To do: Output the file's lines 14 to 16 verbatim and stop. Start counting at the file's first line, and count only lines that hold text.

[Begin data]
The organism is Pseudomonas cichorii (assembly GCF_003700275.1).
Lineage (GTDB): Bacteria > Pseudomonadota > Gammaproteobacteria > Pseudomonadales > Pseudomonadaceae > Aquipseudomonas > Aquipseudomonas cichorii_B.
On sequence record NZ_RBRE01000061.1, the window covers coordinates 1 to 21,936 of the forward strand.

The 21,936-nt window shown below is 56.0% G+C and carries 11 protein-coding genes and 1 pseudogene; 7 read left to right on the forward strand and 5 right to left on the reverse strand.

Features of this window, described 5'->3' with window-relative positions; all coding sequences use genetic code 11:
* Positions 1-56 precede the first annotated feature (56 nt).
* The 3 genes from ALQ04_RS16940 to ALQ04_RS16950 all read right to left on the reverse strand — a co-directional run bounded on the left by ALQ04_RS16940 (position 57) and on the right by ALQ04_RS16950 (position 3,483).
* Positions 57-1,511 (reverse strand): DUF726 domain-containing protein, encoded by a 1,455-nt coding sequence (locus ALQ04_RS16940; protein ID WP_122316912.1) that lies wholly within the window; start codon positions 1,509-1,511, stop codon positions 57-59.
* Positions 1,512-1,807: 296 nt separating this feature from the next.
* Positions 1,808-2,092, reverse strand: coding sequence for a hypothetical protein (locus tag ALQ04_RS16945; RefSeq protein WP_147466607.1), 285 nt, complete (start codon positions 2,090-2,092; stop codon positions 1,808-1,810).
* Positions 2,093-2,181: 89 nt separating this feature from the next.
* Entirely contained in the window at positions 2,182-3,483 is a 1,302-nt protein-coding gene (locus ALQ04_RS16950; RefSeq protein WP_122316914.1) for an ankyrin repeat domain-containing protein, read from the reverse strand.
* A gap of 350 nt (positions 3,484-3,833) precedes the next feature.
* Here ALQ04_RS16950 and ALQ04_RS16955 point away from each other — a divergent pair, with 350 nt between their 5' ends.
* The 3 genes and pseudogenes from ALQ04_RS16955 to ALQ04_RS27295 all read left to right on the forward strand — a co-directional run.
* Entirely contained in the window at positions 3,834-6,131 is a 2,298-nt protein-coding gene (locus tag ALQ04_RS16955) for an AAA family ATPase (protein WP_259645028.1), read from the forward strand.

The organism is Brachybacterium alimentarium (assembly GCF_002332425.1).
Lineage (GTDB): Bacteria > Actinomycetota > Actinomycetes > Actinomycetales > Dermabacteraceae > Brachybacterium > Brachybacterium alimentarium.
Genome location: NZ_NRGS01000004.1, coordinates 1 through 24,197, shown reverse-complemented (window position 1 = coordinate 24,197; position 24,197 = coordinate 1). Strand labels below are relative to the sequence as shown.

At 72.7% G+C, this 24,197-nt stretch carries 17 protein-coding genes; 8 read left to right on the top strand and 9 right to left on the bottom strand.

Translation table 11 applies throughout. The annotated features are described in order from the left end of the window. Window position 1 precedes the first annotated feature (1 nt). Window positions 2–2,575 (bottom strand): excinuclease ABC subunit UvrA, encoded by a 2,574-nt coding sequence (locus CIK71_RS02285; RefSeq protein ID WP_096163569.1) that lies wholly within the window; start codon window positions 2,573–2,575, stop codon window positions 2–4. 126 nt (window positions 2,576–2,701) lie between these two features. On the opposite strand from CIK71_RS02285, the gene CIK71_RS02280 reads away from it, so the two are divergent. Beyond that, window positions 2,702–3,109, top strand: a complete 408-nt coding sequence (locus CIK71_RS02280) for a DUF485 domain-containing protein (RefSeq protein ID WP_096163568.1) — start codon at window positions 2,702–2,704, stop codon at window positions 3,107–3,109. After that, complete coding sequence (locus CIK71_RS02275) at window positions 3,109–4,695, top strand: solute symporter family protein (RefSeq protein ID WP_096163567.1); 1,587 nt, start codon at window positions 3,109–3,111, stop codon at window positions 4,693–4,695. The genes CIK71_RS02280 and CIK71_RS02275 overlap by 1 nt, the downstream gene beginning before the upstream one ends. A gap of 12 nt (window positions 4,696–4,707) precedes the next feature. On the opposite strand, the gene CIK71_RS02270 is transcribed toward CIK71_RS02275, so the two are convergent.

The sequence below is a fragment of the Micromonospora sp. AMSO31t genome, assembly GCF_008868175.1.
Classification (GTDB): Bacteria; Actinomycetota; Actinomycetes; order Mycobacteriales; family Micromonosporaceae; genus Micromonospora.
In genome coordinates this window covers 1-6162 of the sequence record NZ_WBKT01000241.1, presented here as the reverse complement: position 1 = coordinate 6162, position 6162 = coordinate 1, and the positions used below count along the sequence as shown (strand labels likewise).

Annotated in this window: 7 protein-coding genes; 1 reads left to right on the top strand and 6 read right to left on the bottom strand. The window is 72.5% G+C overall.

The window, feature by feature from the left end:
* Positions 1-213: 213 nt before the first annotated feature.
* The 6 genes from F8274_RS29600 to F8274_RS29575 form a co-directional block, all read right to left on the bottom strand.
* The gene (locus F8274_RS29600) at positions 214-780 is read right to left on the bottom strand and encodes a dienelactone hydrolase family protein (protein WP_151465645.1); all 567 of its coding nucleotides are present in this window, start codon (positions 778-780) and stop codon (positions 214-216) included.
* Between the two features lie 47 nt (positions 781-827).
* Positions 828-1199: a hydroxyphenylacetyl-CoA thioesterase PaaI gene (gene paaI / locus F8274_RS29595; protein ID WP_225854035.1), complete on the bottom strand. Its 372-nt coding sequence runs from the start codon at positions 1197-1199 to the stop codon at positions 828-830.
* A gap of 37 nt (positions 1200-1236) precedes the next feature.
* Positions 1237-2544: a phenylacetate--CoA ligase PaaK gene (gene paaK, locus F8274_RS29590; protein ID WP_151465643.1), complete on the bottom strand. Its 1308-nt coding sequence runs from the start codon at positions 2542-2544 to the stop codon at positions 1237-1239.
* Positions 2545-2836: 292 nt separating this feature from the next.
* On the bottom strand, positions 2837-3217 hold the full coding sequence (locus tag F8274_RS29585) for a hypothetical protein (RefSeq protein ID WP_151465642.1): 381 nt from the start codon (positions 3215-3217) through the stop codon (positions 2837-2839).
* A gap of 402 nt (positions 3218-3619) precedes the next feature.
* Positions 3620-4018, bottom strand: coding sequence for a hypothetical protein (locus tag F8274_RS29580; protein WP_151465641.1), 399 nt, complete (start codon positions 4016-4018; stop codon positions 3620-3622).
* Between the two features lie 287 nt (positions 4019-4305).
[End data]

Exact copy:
* Here ALQ04_RS16950 and ALQ04_RS16955 point away from each other — a divergent pair, with 350 nt between their 5' ends.
* The 3 genes and pseudogenes from ALQ04_RS16955 to ALQ04_RS27295 all read left to right on the forward strand — a co-directional run.
* Entirely contained in the window at positions 3,834-6,131 is a 2,298-nt protein-coding gene (locus tag ALQ04_RS16955) for an AAA family ATPase (protein WP_259645028.1), read from the forward strand.